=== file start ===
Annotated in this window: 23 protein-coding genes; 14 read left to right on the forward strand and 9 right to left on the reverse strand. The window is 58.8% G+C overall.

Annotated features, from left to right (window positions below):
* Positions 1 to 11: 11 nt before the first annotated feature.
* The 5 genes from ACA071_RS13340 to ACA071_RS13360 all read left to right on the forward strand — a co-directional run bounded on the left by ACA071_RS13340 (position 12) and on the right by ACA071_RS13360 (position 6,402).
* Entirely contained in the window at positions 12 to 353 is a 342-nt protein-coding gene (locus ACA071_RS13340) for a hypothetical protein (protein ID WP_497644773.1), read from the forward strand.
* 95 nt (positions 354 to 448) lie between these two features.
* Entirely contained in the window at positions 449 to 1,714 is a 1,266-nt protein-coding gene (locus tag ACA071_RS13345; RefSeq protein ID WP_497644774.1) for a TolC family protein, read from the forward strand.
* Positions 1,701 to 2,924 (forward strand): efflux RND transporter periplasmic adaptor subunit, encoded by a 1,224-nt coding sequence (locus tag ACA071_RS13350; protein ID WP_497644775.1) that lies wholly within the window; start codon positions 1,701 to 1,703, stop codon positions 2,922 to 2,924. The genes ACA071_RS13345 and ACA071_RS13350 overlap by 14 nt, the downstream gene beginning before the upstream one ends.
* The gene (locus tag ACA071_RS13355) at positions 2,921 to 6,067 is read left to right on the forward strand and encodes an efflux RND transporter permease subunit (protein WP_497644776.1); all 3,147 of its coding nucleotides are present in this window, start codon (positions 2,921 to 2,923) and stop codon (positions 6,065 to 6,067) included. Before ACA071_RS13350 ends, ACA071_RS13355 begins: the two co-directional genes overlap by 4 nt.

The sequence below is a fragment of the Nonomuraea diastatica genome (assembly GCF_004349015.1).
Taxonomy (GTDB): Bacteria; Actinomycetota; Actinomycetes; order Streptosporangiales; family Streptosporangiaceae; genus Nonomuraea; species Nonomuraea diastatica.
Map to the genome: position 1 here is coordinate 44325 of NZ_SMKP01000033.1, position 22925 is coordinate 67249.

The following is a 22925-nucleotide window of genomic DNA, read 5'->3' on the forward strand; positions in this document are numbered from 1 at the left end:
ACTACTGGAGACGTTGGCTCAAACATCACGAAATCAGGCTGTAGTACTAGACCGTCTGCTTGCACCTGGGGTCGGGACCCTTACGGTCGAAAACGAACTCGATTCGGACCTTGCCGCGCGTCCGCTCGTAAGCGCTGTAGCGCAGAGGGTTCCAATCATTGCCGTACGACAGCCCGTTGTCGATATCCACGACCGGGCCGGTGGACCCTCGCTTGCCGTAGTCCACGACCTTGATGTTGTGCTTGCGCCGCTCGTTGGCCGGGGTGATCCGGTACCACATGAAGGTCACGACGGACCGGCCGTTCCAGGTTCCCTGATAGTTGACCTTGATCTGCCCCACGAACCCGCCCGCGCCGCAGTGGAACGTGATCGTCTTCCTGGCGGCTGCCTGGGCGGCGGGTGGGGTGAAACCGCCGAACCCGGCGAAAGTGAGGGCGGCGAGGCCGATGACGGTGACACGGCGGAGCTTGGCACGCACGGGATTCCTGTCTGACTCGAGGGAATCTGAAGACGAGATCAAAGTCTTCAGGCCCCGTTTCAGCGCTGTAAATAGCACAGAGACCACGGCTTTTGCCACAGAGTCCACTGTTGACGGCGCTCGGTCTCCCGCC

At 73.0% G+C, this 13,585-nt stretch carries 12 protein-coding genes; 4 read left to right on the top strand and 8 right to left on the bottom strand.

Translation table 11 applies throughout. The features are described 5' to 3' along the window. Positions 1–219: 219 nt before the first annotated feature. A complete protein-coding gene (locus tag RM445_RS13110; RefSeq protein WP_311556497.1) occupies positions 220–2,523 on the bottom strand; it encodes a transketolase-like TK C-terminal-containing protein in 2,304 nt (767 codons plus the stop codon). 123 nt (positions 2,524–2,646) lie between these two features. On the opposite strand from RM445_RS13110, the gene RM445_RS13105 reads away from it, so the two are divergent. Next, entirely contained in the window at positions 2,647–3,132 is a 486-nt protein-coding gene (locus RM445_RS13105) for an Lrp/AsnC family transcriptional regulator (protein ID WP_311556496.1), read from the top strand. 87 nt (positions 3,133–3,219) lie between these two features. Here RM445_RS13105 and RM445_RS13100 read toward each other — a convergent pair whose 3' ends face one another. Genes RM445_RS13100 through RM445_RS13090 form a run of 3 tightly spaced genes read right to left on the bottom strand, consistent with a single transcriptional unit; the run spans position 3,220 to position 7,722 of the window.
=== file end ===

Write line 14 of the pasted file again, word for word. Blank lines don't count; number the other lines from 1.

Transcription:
ACTACTGGAGACGTTGGCTCAAACATCACGAAATCAGGCTGTAGTACTAGACCGTCTGCTTGCACCTGGGGTCGGGACCCTTACGGTCGAAAACGAACTCGATTCGGACCTTGCCGCGCGTCCGCTCGTAAGCGCTGTAGCGCAGAGGGTTCCAATCATTGCCGTACGACAGCCCGTTGTCGATATCCACGACCGGGCCGGTGGACCCTCGCTTGCCGTAGTCCACGACCTTGATGTTGTGCTTGCGCCGCTCGTTGGCCGGGGTGATCCGGTACCACATGAAGGTCACGACGGACCGGCCGTTCCAGGTTCCCTGATAGTTGACCTTGATCTGCCCCACGAACCCGCCCGCGCCGCAGTGGAACGTGATCGTCTTCCTGGCGGCTGCCTGGGCGGCGGGTGGGGTGAAACCGCCGAACCCGGCGAAAGTGAGGGCGGCGAGGCCGATGACGGTGACACGGCGGAGCTTGGCACGCACGGGATTCCTGTCTGACTCGAGGGAATCTGAAGACGAGATCAAAGTCTTCAGGCCCCGTTTCAGCGCTGTAAATAGCACAGAGACCACGGCTTTTGCCACAGAGTCCACTGTTGACGGCGCTCGGTCTCCCGCC